“I think it’s all between the ears, how well they handle pressure,” said TCU tight end Jared Wiley, a former high school quarterback. “Is the guy a winner? Is he hard to beat because he’s just that type of competitor? I think with quarterbacks it’s a lot about how you’re prepared and what’s between the ears rather than mechanical issues.”

So how did they get here?

TCU’s Max Duggan wins the Davey O’Brien Award

TCU's Max Duggan wins the Davey O'Brien Award

Duggan was a four-star prospect from the heart of Big Ten country who spent three seasons as TCU’s starter before first-year head coach Sonny Dykes benched him in favor of backup Chandler Morris. He ruled out transferring to another school to complete his career at TCU, and teammates say there was no discernible difference in his demeanor before and after the depth chart shift. When Morris was injured early in the season, Duggan regained the starting job and quickly threw for 3,546 yards and 40 total touchdowns en route to the national title game at SoFi Stadium on Monday night. Now, Dykes says Duggan should be enshrined in the TCU football hall of fame alongside former quarterback Andy Dalton, whose 2010 team went undefeated and beat Wisconsin in the Rose Bowl.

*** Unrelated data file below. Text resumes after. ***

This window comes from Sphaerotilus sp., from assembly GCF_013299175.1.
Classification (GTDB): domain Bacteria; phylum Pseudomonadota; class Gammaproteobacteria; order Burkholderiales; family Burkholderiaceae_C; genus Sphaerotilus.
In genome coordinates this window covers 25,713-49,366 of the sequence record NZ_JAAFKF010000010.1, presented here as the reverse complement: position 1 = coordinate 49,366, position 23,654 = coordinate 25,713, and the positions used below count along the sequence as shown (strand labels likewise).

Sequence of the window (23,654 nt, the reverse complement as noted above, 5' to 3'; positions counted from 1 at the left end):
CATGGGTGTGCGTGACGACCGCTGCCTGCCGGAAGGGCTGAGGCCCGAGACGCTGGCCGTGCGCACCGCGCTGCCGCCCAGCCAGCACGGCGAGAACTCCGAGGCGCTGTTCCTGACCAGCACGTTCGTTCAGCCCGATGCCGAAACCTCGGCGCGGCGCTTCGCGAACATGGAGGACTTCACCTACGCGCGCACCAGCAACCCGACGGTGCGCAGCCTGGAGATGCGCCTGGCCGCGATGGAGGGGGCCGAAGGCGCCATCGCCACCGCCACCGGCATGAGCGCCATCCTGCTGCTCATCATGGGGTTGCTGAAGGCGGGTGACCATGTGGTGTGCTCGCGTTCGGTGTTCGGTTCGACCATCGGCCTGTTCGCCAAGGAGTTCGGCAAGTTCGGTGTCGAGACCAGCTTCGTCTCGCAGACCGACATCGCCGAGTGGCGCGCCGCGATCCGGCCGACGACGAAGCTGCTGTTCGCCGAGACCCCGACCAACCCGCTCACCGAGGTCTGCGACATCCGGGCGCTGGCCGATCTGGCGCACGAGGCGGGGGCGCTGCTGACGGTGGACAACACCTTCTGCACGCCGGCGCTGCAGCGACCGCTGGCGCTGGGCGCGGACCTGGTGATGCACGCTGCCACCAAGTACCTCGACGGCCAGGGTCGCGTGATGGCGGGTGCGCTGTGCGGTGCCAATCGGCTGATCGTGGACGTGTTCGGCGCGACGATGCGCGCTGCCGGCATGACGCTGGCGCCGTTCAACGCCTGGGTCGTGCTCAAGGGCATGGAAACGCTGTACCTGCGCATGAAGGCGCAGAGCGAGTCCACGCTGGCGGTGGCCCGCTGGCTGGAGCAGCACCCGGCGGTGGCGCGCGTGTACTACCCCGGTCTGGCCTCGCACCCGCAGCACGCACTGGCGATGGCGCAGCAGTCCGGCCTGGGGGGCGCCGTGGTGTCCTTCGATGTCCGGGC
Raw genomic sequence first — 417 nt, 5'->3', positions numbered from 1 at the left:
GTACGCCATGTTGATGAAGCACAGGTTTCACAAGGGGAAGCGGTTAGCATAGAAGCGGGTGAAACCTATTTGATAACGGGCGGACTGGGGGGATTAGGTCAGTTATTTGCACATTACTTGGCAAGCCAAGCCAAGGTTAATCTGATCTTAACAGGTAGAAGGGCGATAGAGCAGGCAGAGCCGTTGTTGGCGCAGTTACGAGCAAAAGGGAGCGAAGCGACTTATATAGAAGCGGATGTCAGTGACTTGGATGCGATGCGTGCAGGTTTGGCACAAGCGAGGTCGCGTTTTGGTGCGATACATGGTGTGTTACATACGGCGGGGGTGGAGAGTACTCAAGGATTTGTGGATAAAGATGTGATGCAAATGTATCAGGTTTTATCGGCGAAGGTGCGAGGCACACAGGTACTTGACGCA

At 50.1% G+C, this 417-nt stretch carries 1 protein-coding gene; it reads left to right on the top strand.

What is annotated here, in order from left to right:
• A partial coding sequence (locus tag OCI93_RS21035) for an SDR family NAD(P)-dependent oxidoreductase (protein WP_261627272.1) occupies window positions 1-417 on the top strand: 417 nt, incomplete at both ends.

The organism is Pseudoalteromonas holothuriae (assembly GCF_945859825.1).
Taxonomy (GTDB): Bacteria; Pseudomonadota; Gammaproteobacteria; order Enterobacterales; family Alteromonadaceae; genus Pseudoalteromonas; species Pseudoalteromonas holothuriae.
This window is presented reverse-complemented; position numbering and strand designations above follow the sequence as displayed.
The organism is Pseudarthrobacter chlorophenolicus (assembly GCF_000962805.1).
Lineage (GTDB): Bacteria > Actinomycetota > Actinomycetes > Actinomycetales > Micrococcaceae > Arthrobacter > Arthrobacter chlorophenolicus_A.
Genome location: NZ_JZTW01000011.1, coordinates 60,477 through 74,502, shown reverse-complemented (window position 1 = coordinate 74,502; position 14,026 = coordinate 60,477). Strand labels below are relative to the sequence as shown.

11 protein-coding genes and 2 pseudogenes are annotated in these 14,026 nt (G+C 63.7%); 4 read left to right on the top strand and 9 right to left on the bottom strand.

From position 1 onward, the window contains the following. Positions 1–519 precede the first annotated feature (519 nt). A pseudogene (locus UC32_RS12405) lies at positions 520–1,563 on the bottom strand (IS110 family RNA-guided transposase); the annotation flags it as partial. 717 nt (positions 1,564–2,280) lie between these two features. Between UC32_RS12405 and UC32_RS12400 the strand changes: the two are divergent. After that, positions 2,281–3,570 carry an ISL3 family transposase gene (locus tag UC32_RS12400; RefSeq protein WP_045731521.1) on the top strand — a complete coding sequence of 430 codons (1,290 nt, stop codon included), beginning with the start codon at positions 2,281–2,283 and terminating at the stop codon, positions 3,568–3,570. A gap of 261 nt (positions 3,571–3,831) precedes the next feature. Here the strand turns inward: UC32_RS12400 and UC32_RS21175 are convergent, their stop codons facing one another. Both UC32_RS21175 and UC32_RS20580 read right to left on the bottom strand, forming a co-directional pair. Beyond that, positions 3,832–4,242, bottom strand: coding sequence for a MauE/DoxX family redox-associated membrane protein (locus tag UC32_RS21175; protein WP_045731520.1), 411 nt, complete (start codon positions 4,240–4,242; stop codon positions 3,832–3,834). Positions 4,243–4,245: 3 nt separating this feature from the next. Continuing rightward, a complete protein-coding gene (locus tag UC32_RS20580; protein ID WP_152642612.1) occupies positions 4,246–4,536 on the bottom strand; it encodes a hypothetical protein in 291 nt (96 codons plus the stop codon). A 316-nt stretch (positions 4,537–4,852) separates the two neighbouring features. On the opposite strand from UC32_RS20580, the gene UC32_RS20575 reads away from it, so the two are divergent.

Bennett, on the other hand, was a two-star recruit who grew up four hours southeast of Athens. He was ranked as the No. 2,569 overall prospect by the 247Sports Composite and had scholarship offers from Columbia, Georgia Southern, Mercer and Middle Tennessee State, passing them aside to walk on at Georgia. A freshman season came and went without a single appearance for Bennett, who was one of four Bulldogs to be named Offensive Scout Team Player of the Year, and that avoided a humbling decision : Stay in Georgia and try to move up the depth chart. without much playing time, or transfer to another position to get more reps on the field. He chose the latter and, in 2018, led Jones College to a 10-2 record while throwing for 1,840 yards and 16 touchdowns to earn a three-star rating as the No. 166 junior college prospect.

Stetson Bennett rushes 64 yards for a touchdown

Stetson Bennett rushes 64 yards for a touchdown

“His mom and him came into my office and said he was leaving to go to college,” head coach Kirby Smart said, “and he wanted to play and he felt like he was good enough to play and he wanted to play. And I knew there was no guarantee he would play at our place the following season, but I knew he could play (somewhere) if he went to Mississippi (and had some experience).